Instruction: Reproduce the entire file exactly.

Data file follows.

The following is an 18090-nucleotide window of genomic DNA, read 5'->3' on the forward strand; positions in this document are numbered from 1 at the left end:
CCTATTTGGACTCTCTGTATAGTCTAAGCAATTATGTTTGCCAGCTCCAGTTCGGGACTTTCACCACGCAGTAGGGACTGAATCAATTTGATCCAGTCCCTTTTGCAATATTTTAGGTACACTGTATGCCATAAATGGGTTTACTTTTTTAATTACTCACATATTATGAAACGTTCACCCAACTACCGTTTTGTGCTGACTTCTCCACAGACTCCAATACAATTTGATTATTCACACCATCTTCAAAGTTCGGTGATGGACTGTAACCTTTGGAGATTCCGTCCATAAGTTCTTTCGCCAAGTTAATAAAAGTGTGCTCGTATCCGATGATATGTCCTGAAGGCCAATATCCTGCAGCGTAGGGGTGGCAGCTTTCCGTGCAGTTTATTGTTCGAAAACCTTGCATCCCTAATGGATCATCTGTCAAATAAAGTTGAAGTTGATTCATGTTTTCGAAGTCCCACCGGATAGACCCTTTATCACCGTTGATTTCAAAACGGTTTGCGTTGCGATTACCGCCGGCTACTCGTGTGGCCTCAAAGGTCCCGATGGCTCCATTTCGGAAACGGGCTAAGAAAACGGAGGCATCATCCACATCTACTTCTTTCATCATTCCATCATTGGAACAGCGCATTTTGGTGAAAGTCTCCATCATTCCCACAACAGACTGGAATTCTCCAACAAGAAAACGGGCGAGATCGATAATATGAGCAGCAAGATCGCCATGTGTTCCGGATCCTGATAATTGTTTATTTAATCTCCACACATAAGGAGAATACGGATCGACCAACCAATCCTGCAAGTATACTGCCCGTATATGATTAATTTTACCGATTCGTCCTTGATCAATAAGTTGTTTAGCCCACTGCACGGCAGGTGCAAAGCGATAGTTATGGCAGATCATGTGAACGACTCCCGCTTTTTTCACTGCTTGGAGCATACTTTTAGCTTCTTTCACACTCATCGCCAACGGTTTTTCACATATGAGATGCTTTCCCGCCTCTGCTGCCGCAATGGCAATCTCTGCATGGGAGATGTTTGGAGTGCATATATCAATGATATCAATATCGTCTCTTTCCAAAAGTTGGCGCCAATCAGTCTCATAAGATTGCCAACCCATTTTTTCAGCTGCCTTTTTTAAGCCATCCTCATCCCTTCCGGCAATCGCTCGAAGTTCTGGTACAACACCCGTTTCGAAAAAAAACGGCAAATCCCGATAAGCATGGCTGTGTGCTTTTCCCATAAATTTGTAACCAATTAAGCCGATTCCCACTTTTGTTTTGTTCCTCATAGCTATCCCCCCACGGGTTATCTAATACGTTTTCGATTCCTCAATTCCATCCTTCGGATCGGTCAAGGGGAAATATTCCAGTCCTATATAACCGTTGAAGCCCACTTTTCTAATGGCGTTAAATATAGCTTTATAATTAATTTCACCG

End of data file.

The following is an 18090-nucleotide window of genomic DNA, read 5'->3' on the forward strand; positions in this document are numbered from 1 at the left end:
CCTATTTGGACTCTCTGTATAGTCTAAGCAATTATGTTTGCCAGCTCCAGTTCGGGACTTTCACCACGCAGTAGGGACTGAATCAATTTGATCCAGTCCCTTTTGCAATATTTTAGGTACACTGTATGCCATAAATGGGTTTACTTTTTTAATTACTCACATATTATGAAACGTTCACCCAACTACCGTTTTGTGCTGACTTCTCCACAGACTCCAATACAATTTGATTATTCACACCATCTTCAAAGTTCGGTGATGGACTGTAACCTTTGGAGATTCCGTCCATAAGTTCTTTCGCCAAGTTAATAAAAGTGTGCTCGTATCCGATGATATGTCCTGAAGGCCAATATCCTGCAGCGTAGGGGTGGCAGCTTTCCGTGCAGTTTATTGTTCGAAAACCTTGCATCCCTAATGGATCATCTGTCAAATAAAGTTGAAGTTGATTCATGTTTTCGAAGTCCCACCGGATAGACCCTTTATCACCGTTGATTTCAAAACGGTTTGCGTTGCGATTACCGCCGGCTACTCGTGTGGCCTCAAAGGTCCCGATGGCTCCATTTCGGAAACGGGCTAAGAAAACGGAGGCATCATCCACATCTACTTCTTTCATCATTCCATCATTGGAACAGCGCATTTTGGTGAAAGTCTCCATCATTCCCACAACAGACTGGAATTCTCCAACAAGAAAACGGGCGAGATCGATAATATGAGCAGCAAGATCGCCATGTGTTCCGGATCCTGATAATTGTTTATTTAATCTCCACACATAAGGAGAATACGGATCGACCAACCAATCCTGCAAGTATACTGCCCGTATATGATTAATTTTACCGATTCGTCCTTGATCAATAAGTTGTTTAGCCCACTGCACGGCAGGTGCAAAGCGATAGTTATGGCAGATCATGTGAACGACTCCCGCTTTTTTCACTGCTTGGAGCATACTTTTAGCTTCTTTCACACTCATCGCCAACGGTTTTTCACATATGAGATGCTTTCCCGCCTCTGCTGCCGCAATGGCAATCTCTGCATGGGAGATGTTTGGAGTGCATATATCAATGATATCAATATCGTCTCTTTCCAAAAGTTGGCGCCAATCAGTCTCATAAGATTGCCAACCCATTTTTTCAGCTGCCTTTTTTAAGCCATCCTCATCCCTTCCGGCAATCGCTCGAAGTTCTGGTACAACACCCGTTTCGAAAAAAAACGGCAAATCCCGATAAGCATGGCTGTGTGCTTTTCCCATAAATTTGTAACCAATTAAGCCGATTCCCACTTTTGTTTTGTTCCTCATAGCTATCCCCCCACGGGTTATCTAATACGTTTTCGATTCCTCAATTCCATCCTTCGGATCGGTCAAGGGGAAATATTCCAGTCCTATATAACCGTTGAAGCCCACTTTTCTAATGGCGTTAAATATAGCTTTATAATTAATTTCACCG